Words: Chris Madigan; Illustration: Lauren Rolwing
‘Mi mojito en La Bodeguita, mi daiquiri en El Floridita.’ Whether Ernest Hemingway actually said these words about his Havana drinking schedule is a matter of debate. But it’s true that he drank only the smooth, blended cocktail in the sophisticated restaurant bar, whereas the hole-in-the-wall was where he went for the rough, muddled mix. While most bars have followed the principle that they should be able to mix any cocktails, a growing number is following the single-dish restaurant trend and concentrating on doing one thing supremely well.
Given the knowledge that Ian Fleming drank – and, supposedly, came up with the recipe for the Vesper – at Dukes Hotel in St James, head barman Alessandro Palazzi offers variation in vodkas and gins (including his own truffle-infused vodka), as well as garnish. He has introduced a high level of theatre, mixing the cocktail at your table and throwing vermouth from the frozen glass over his shoulder like salt. That other stalwart cocktail, the Manhattan, has become strongly associated with Oblix, which serves green tea & hibiscus and fig versions, as well as the classic. They are sold in an 1,800ml decanter, having been premixed and ‘mellowed’ for six months. And when Quaglino’s reopens in October, Michal Zawerbny has designed a champagne-cocktail menu, including such wintry variations as Xante liqueur, pear juice and cinnamon syrup topped up with fizz.
Martinis and Manhattans are classics that Londoners have been comfortable with for decades, but some barmen are pushing into more unusual styles. When the London Edition Hotel opened on Berners Street in Fitzrovia, Venetian Davide Segat had a cosy back room at his disposal. Rather than make it a run-of-the-mill whisky bar, he decided to do something else: ‘We have the lobby bar for a wide range of cocktails, but here we had the opportunity to concentrate on one thing. Edition hotels always try to reflect the city they are in. It seems to be accepted that Americans invented cocktails, but in fact it was the British who first started mixing drinks when they went to India. It was known as “panch” – five, in Hindi – because that was the number of ingredients. The spirit was a coconut rum called arrack and it was mixed with citrus, sugar, water and tea – the sort of spiced tea that makes chai. And, of course, they also took punch to the Caribbean and around the world.’
‘One bar has taken things a step further and specialises in distilling its own spirits’
Punch Room is intimate, seating-only and booked by email. The punches, which come in bowls with a ladle, are not the ‘lob in all the leftover booze and add fruit juice’ variety; the list is only 10 items long, divided between traditional punches – ‘in the 18th and 19th centuries, if a family hosted a party and served a good punch with expensive ingredients such as nutmeg, it would be written about by commentators,’ says Segat – and the team’s own creations. Of the old school, milk punch is a pleasant surprise – it uses clear whey along with arrack, cider brandy, rum, green tea, lemon juice, spiced syrup and pineapple. But Segat’s nod to his Italian roots, the Teddy Hook – Martini Gran Lusso, grappa, lemon juice, sugar syrup, hibiscus tea and basil water – is sublime.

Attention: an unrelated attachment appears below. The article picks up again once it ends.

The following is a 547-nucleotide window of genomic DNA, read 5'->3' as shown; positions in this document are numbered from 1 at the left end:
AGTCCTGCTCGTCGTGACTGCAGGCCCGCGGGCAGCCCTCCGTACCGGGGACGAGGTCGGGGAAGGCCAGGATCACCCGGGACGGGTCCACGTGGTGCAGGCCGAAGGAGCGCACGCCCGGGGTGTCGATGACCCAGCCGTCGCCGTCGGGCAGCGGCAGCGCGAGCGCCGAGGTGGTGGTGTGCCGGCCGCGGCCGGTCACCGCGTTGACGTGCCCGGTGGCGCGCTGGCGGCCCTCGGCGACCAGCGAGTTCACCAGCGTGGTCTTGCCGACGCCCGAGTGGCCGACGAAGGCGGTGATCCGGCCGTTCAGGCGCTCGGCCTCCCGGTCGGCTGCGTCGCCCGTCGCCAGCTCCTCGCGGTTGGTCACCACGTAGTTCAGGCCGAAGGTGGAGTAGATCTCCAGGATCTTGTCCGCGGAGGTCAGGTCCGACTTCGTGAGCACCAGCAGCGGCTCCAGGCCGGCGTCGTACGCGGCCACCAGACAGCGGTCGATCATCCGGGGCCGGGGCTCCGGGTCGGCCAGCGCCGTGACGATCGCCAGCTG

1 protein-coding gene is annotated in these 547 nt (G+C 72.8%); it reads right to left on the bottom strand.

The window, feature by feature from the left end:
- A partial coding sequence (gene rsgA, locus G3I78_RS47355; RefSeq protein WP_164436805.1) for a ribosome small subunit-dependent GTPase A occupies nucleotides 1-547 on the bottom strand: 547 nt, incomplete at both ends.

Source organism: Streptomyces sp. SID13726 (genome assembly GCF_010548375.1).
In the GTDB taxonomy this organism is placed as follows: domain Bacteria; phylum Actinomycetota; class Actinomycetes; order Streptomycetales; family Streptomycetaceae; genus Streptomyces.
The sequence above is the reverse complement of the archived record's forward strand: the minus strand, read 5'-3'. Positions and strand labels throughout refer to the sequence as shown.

Some specialists concentrate on timing: the rise of the aperitivo is largely down to the Polpo group of restaurants, each of which has a bar beneath. While they are largely banging out negronis and Aperol spritzes, the menu does cover cocktails based on the entire range of amari (bitters) – including a Manhattan substituting bitter-sweet Montenegro for vermouth, and a gin fizz with artichoke-based Cynar.
The latest trend is for dessert bars. Basement Sate (as in ‘sate your appetite’, not peanut sauce) has just opened on Broadwick Street. Don’t expect the sweet and creamy likes of White Russians, though. Owner Cathleen McGarry explains, ‘We focus on sharper, savoury tones, using the likes of beetroot, grapefruit and salted caramel, which cut through the desserts’ richness. Fruitier desserts, on the other hand, are balanced by the sweetness of our homemade syrups.’
Homemade syrups, infusions and aged cocktails are becoming commonplace, but one bar has taken things a step further and is distilling its own spirits. In the Town Hall Hotel in Bethnal Green, Matt Whiley and his team at the Peg + Patriot have two vacuum stills called rotary evaporators. ‘We’d altered the flavour aspect of our cocktails before, at my previous bars, Worship Street Whistling Stop and Purl, but wanted to shift the goalposts. We don’t have to work with the same list of spirits as everyone else.’ Whiley’s a shaker-maker, as it were.
The results are startling: a sazerac with a finish of dry-roasted peanut; tequila with a nose of gin botanicals; and the barely credible Pho Money Pho Problems, with a spirit that’s rich with fennel seeds, coriander, cardamom, cinnamon, ginger, onion and oyster sauce – it tastes almost exactly like the Vietnamese soup. In the past, they’ve created a salt-beef beigel spirit and drinks from which the spirit has evaporated away, including a Campari soda ‘placebo’ that’s spot-on for flavour.
‘We’re happy to stand by the still and talk science,’ says Whiley, ‘but, really, this is just fun. When I see someone’s reaction to their first Pho Money, it always makes me smile.’ Davide Segat says this city is one of the few places where such specialisation is possible: ‘Londoners are open to exploring an idea and all its possibilities.’